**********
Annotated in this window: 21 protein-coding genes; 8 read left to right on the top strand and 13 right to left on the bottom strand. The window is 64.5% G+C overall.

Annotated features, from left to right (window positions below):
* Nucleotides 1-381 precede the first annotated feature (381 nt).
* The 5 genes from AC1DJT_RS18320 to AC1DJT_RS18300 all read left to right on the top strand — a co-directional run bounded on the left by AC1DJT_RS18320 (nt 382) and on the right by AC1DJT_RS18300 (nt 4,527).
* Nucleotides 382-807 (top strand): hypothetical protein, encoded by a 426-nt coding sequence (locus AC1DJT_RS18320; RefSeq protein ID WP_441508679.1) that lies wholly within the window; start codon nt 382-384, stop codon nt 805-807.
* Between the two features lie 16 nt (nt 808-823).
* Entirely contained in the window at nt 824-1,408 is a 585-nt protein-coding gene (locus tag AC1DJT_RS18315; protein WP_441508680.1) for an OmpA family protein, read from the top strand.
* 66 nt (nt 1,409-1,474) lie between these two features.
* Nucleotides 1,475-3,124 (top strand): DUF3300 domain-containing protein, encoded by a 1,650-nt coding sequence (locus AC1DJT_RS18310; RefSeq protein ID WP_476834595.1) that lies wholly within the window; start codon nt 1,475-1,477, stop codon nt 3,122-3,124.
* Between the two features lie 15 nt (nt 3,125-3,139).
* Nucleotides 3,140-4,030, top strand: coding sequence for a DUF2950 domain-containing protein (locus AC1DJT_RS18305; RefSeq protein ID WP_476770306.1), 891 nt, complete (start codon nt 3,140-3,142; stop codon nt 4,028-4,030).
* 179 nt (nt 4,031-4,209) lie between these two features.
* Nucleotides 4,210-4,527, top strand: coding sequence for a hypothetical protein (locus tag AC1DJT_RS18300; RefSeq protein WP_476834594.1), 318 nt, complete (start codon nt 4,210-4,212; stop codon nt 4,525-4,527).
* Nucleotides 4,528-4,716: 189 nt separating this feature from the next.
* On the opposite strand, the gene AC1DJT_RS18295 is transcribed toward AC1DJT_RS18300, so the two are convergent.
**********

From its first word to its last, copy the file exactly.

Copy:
Annotated in this window: 21 protein-coding genes; 8 read left to right on the top strand and 13 right to left on the bottom strand. The window is 64.5% G+C overall.

Annotated features, from left to right (window positions below):
* Nucleotides 1-381 precede the first annotated feature (381 nt).
* The 5 genes from AC1DJT_RS18320 to AC1DJT_RS18300 all read left to right on the top strand — a co-directional run bounded on the left by AC1DJT_RS18320 (nt 382) and on the right by AC1DJT_RS18300 (nt 4,527).
* Nucleotides 382-807 (top strand): hypothetical protein, encoded by a 426-nt coding sequence (locus AC1DJT_RS18320; RefSeq protein ID WP_441508679.1) that lies wholly within the window; start codon nt 382-384, stop codon nt 805-807.
* Between the two features lie 16 nt (nt 808-823).
* Entirely contained in the window at nt 824-1,408 is a 585-nt protein-coding gene (locus tag AC1DJT_RS18315; protein WP_441508680.1) for an OmpA family protein, read from the top strand.
* 66 nt (nt 1,409-1,474) lie between these two features.
* Nucleotides 1,475-3,124 (top strand): DUF3300 domain-containing protein, encoded by a 1,650-nt coding sequence (locus AC1DJT_RS18310; RefSeq protein ID WP_476834595.1) that lies wholly within the window; start codon nt 1,475-1,477, stop codon nt 3,122-3,124.
* Between the two features lie 15 nt (nt 3,125-3,139).
* Nucleotides 3,140-4,030, top strand: coding sequence for a DUF2950 domain-containing protein (locus AC1DJT_RS18305; RefSeq protein ID WP_476770306.1), 891 nt, complete (start codon nt 3,140-3,142; stop codon nt 4,028-4,030).
* 179 nt (nt 4,031-4,209) lie between these two features.
* Nucleotides 4,210-4,527, top strand: coding sequence for a hypothetical protein (locus tag AC1DJT_RS18300; RefSeq protein WP_476834594.1), 318 nt, complete (start codon nt 4,210-4,212; stop codon nt 4,525-4,527).
* Nucleotides 4,528-4,716: 189 nt separating this feature from the next.
* On the opposite strand, the gene AC1DJT_RS18295 is transcribed toward AC1DJT_RS18300, so the two are convergent.